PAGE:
In the same year Van Duinkerken published an exposé named Defence of Carnival that has become famous. His passionate appeal for the continuation of the spring celebration reveals a deep seriousness:

‘This celebration is more than a social or national event. It does not attract just a certain group of people, but humanity as a whole. It is the celebration of the renewed youth of the grey-haired old man and the man-in-coming of the no longer timid boy. It is the joy of eternal spring. It is the celebration of our immortality.’

For the outsider, the almost nostalgic manner in which carnival participants hold on to their celebration is as strange as the urgency that is clear in Van Duinkerken’s text. What could better feed the attraction of carnival than the balance between what is forbidden and what is tolerated that characterizes some of the carnival manifestations.

The ‘Dirty Jennies’ parade in the Western Flanders city of Aalst has been a point of contention with the city for years. The transvestite parade is considered by many to be less than positive for the reputation of the city. Regulations have been drawn up that are intended. to control not only the clothing but also the behaviour of the ‘Jennies’. The transvestite parade was considered to be not good for the reputation of the city. Restrictions have been drawn up that regulate not just the dress of the ‘Jennies’ but their behaviour. And indeed: the photographer notices a change in Aalst. Whereas the ‘Jennies’ did more or less what they wanted ten years ago, the parade of 2003 was if not chaste – chaster. The traditional repertoire of the ‘Jennies’ – the well-known penta-tych of the dried herring in a birdcage, a chicken leg, a lampshade, an umbrella and a pram – continued, but there was absolutely no more obscenity. The number of onlookers, everyday visitors on a day trip, did increase, photo club members working for a weekend on an assignment, even Dutch people. The ‘Dirty Jennies’ has become a worthwhile experience.

Carnival is a celebration that loses its charm when the participants just become onlookers. Go to the parade in Bergen op Zoom and you will see that everyone along the streets is also a participant. The street is part of carnival; someone who is watching is as much of a participant as a float-builder or the prince. Or the photographer who does not think it strange to buy a bit of curtain on the national holiday, even if it will not be ten months before he will make use of it. The passion, the obsession remains.

We travelled through the North-East of Brazil in 2001. We talked to activists in the urban slums about social change; we visited barren hamlets, we visited projects for small farmers; we were looking for contacts for a documentary project that we were working on. Our work moved easily. Until the photographer heard about a local carnival deep in the interior that is supposed to be so fascinating.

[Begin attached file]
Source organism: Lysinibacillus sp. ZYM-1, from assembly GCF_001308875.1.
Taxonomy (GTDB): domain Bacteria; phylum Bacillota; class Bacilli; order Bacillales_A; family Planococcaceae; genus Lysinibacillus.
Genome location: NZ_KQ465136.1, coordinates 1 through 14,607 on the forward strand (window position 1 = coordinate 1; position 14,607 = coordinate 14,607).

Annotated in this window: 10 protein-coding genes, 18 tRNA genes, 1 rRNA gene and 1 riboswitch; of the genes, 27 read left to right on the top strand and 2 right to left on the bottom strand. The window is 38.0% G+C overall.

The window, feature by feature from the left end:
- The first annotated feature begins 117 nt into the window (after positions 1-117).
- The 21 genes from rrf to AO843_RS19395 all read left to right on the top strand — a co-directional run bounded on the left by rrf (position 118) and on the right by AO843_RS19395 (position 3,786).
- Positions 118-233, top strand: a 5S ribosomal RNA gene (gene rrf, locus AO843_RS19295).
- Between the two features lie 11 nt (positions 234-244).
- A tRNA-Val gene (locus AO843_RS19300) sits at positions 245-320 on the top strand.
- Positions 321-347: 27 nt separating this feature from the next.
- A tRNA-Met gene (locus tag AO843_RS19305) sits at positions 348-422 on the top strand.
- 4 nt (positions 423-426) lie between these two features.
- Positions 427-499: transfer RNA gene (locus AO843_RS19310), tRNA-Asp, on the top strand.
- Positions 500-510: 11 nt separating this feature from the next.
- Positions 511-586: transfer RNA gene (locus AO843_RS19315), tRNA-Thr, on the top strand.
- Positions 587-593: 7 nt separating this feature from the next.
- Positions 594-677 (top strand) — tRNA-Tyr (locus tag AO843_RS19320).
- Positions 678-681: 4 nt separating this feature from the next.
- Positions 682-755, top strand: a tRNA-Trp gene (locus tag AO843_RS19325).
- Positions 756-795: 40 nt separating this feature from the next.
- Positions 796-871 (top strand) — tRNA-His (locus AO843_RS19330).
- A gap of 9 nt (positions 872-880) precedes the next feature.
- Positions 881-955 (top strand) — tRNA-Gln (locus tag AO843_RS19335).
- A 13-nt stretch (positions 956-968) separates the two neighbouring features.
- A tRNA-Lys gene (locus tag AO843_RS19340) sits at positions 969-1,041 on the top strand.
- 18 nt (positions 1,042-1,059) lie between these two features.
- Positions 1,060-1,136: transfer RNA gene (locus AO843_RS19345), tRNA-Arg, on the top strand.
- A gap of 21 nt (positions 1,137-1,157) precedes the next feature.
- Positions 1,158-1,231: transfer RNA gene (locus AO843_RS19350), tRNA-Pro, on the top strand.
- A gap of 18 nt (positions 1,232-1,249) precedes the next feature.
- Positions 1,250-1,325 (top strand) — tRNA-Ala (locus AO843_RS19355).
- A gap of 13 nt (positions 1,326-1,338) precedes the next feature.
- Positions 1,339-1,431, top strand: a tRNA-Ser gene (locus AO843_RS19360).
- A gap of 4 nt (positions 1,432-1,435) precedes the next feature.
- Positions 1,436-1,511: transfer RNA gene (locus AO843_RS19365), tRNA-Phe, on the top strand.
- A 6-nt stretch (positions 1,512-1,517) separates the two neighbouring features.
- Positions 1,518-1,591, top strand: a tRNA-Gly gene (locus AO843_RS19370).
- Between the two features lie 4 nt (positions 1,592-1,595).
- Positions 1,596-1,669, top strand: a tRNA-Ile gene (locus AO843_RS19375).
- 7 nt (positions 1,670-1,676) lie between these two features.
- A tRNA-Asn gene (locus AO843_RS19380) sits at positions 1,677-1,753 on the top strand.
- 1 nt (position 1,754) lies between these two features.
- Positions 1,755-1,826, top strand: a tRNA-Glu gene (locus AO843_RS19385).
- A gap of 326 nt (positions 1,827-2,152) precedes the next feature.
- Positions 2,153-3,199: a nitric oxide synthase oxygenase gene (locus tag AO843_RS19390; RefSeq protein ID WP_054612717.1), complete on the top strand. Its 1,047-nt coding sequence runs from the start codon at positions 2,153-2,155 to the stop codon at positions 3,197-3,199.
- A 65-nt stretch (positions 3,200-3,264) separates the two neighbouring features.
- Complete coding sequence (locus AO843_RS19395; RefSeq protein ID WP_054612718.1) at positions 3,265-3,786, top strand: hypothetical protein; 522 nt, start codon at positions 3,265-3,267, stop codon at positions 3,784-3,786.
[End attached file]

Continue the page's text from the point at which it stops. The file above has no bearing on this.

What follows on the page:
As of that moment he is obsessed. We have to go. there. Non-existing bus connections are disentangled, hotels that have no telephones are called, unwritten books full of secondary details are consulted. Twenty-four hours later we are in a rattling American school bus from the fifties that has a breakdown twice while we are underway, whereupon we land in a small town that was identical to hundreds of other small towns. It is an appalling, desolated spot. Everyone who can move has gone to one of the larger cities. We book a room in a decrepit small hotel hoping for a long night of quiet. In the morning we are awakened by an unbelievable noise. The youth has returned. The photographer jumps. up. Carnival feeling. The universal feeling of the party of our immortality.

The carnival in the interior of the North-East is totally different from the carnival in Rio. There is hardly any Samba to be heard. Two very heavy lorries have been placed at strategic points in the centre. These are the trios electricos, mobile podia with amps on which local bands keep us from sleeping until early in the morning. The noise accompanies us to the market and the bakery – which is also the only café of the city; it accompanies us to the supermarket and sits at the table with us at lunch. Even when try to have crucial talks for our documentary it interrupts our sentences. The photographer is terribly pleased: even if he had to miss his Shrove Tuesday, the year is not totally lost. It goes without saying that we will not be undertaking another far-flung trip in February next year. As interesting and universal as the other carnival may be, it is never the same.

The pub crawl has long dwindled into the night. The curtain has been torn and crumpled, the decorations of the carnival jacket smell of the spilled beer of the three previous evenings, the eye shadow is not just mascara. The carnival band plays the last song for the hundredth time. Carnival celebrants do not think about the icy cold during the parade, not about the main prize that they lost, not about all of the off-cooled carnival love and not about the headache waiting for them in the morning. It is a moment for which they are willing to give everything.


The book Carnavalsdagen / Carnival Days is available in the webshop of Slowdocs Publishers of through your favourite bookshop.